Dawn: “Suffocation of childhood” — I can relate to your wording. The way you articulated returning to your childhood home in your opening chapter is tremendously keen, and so close to the bone for me. It is a much easier task for me to write about adulthood. In my own book, I attempt teenage memoir and write about my first queer love experience, set in my dead-end town. I’m from Crystal Beach, Ontario, an impoverished community of about 4,000 permanent residents along Lake Erie, across from Buffalo, N.Y. It was an amusement park town for 100 years, but the park closed in 1989 and Crystal Beach virtually became a ghost town. So I came from a failed amusement park community — the only daughter of my draft-dodging father and hippie mom, two dreamers who ultimately felt their love-generation dream failed. Failure was part of my upbringing. Therefore, my first glimpse of Vancouver — and of a city with an established queer community — was through the eyes of a defeated, angsty, small-town girl. Through those eyes, Vancouver was rife with possibilities.
Sycamore: I grew up in an upper-middle-class assimilated Jewish family in suburban Washington, D.C., in a different kind of failure most people call “success.” I was sexually abused by my father, and it was his financial and professional success that allowed my parents to camouflage their violence. I went to an elite East Coast university in order to get away, but then I realized I was just learning how to beat my parents on their terms, so I fled to San Francisco after a year to find other queer freaks and outcasts, incest survivors and vegans and anarchists and drug addicts and activists. That was one thing I wanted to say about that night 10 years ago when you and I first met: I could see several of the worlds that meant something to me colliding in that space — sex work and club culture and drugs and writing and surviving. I think that's one of the things that’s similar in our work, trying to make sense of these connections that are so clear in our individual lives but don't make sense to a lot of people, or make too much sense.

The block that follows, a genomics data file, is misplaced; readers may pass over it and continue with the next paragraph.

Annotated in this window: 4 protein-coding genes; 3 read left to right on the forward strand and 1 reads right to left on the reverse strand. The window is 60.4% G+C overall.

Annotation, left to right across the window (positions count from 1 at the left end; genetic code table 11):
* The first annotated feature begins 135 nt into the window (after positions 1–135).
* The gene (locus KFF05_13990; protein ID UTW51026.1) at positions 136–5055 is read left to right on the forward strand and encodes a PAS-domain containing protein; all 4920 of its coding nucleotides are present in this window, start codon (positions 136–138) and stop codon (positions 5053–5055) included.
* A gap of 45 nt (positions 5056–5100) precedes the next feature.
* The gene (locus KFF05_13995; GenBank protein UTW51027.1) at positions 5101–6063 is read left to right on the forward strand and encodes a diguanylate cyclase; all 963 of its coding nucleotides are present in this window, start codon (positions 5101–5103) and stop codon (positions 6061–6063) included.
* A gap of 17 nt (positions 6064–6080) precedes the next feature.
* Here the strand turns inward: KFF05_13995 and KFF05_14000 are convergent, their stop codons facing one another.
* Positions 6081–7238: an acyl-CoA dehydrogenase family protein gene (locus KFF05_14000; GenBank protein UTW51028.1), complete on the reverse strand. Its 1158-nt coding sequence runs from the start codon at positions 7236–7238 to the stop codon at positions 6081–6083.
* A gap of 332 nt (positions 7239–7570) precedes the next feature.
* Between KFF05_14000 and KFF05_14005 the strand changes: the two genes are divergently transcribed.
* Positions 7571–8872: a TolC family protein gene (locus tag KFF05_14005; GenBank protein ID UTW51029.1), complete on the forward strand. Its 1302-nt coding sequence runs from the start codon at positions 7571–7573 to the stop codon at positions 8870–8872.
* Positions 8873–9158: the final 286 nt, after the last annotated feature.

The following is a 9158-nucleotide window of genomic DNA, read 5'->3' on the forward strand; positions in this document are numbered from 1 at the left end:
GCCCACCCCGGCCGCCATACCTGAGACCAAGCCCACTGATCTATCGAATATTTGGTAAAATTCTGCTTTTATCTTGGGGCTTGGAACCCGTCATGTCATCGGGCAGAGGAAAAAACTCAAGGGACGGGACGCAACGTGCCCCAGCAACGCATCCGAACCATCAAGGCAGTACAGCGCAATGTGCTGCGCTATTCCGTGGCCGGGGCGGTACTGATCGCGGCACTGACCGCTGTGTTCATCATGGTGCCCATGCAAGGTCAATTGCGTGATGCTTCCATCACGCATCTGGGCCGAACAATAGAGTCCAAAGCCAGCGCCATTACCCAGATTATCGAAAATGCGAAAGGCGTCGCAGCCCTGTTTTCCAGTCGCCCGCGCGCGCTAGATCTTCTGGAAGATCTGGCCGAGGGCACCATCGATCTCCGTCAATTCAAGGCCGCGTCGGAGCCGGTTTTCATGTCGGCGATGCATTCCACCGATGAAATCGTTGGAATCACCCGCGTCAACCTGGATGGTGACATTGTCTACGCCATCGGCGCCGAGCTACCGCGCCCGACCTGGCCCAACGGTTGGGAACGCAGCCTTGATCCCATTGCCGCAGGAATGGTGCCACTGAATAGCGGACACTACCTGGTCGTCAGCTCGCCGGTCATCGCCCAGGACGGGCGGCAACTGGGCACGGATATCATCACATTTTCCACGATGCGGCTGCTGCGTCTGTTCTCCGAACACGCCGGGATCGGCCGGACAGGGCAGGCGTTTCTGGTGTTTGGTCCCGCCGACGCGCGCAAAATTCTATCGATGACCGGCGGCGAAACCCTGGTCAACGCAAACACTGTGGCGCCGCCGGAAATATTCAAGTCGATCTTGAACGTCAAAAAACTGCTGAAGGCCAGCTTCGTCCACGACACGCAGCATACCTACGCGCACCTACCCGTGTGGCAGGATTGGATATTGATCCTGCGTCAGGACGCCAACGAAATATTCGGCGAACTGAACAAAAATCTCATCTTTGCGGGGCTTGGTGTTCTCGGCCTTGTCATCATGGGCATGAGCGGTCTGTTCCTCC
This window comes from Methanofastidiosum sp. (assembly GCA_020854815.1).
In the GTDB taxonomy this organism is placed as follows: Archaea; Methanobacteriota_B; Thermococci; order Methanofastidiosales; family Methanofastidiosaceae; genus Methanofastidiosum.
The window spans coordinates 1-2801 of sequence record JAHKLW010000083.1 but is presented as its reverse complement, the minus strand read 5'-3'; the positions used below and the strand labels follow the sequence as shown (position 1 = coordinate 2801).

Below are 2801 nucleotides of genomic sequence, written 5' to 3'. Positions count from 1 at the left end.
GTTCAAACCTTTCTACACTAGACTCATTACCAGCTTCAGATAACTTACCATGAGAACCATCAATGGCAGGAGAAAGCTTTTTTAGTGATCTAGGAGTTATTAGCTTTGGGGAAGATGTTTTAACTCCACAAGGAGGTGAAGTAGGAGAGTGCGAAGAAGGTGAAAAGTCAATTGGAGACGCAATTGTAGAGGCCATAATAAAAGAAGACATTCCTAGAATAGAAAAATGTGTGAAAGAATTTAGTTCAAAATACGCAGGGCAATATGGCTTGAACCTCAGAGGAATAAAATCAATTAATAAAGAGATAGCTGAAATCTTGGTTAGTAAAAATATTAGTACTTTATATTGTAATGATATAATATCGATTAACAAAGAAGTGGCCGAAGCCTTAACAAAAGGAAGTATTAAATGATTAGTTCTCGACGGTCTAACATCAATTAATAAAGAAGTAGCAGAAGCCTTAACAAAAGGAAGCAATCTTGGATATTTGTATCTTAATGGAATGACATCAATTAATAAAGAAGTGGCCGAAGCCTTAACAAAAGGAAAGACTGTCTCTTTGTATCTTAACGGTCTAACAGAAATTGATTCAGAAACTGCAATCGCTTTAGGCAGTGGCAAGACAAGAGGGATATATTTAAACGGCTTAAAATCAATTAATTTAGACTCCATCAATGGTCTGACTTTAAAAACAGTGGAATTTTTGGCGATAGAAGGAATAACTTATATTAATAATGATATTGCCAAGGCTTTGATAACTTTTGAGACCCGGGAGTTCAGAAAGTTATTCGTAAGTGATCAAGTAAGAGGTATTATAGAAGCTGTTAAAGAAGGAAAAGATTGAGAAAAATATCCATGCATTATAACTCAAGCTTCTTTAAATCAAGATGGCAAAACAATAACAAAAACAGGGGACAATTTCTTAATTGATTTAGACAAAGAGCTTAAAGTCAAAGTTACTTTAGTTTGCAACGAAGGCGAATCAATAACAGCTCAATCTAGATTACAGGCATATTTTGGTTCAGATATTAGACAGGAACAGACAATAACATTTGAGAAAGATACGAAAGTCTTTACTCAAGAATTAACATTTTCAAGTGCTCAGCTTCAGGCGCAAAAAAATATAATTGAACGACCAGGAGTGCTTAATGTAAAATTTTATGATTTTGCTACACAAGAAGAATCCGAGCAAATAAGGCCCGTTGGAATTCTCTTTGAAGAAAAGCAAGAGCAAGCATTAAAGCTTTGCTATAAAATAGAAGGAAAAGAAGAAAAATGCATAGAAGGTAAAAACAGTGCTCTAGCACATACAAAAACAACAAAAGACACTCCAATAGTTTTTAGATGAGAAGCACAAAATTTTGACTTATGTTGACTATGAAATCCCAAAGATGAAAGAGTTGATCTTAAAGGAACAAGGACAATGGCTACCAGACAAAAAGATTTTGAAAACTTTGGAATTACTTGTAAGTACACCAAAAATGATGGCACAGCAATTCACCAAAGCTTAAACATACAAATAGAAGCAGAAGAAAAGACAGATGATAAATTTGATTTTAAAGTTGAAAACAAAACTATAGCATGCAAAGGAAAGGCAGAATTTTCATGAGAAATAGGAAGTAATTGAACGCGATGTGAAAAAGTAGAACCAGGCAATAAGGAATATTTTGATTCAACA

Dawn: For a short I while kept my worlds separated, especially the queer and sex trade worlds. I couldn’t maintain the division. When I was first working on the street I was so young and vulnerable; I didn’t even have a cell phone yet. It was rough trade. I needed to disclose to queer friends and lovers for safety reasons — even if it made them anxious for me or caused friction. By the time I moved into indoor sex work at 25, I was completely out about sex work and survivorship. I had already begun to write and perform about it — like at the show in Vancouver where you and I first met. That show was actually at an infamous strip club called the Penthouse. In the 1940s it was one of the only venues that showcased people of color performers. So we performed in the same room as Sammy Davis Jr., Louis Armstrong, Ella Fitzgerald, and Carmen Miranda — and scores of burlesque dancers. Little did you know you were at one of Vancouver’s most interesting historic locations!